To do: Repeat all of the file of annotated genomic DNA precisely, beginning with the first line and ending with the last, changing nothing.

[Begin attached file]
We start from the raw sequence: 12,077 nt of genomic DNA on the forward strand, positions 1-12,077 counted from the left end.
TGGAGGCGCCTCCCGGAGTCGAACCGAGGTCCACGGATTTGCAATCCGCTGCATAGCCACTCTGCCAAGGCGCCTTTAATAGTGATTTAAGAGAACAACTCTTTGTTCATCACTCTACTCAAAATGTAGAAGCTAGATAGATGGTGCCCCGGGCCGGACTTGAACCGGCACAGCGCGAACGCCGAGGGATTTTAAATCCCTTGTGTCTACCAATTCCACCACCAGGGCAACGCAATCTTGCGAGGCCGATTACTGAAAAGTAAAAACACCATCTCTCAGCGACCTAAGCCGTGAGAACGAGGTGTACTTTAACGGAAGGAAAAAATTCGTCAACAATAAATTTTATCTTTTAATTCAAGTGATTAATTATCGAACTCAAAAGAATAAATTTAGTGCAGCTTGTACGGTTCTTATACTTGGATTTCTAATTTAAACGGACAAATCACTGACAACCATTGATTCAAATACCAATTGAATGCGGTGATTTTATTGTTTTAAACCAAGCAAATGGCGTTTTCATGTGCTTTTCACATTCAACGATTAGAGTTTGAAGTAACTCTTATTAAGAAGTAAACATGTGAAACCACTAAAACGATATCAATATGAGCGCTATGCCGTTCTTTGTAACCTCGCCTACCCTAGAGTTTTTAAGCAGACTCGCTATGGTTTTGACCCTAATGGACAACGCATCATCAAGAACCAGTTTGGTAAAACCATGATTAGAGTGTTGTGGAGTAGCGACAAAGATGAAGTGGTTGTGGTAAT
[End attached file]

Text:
We start from the raw sequence: 12,077 nt of genomic DNA on the forward strand, positions 1-12,077 counted from the left end.
TGGAGGCGCCTCCCGGAGTCGAACCGAGGTCCACGGATTTGCAATCCGCTGCATAGCCACTCTGCCAAGGCGCCTTTAATAGTGATTTAAGAGAACAACTCTTTGTTCATCACTCTACTCAAAATGTAGAAGCTAGATAGATGGTGCCCCGGGCCGGACTTGAACCGGCACAGCGCGAACGCCGAGGGATTTTAAATCCCTTGTGTCTACCAATTCCACCACCAGGGCAACGCAATCTTGCGAGGCCGATTACTGAAAAGTAAAAACACCATCTCTCAGCGACCTAAGCCGTGAGAACGAGGTGTACTTTAACGGAAGGAAAAAATTCGTCAACAATAAATTTTATCTTTTAATTCAAGTGATTAATTATCGAACTCAAAAGAATAAATTTAGTGCAGCTTGTACGGTTCTTATACTTGGATTTCTAATTTAAACGGACAAATCACTGACAACCATTGATTCAAATACCAATTGAATGCGGTGATTTTATTGTTTTAAACCAAGCAAATGGCGTTTTCATGTGCTTTTCACATTCAACGATTAGAGTTTGAAGTAACTCTTATTAAGAAGTAAACATGTGAAACCACTAAAACGATATCAATATGAGCGCTATGCCGTTCTTTGTAACCTCGCCTACCCTAGAGTTTTTAAGCAGACTCGCTATGGTTTTGACCCTAATGGACAACGCATCATCAAGAACCAGTTTGGTAAAACCATGATTAGAGTGTTGTGGAGTAGCGACAAAGATGAAGTGGTTGTGGTAAT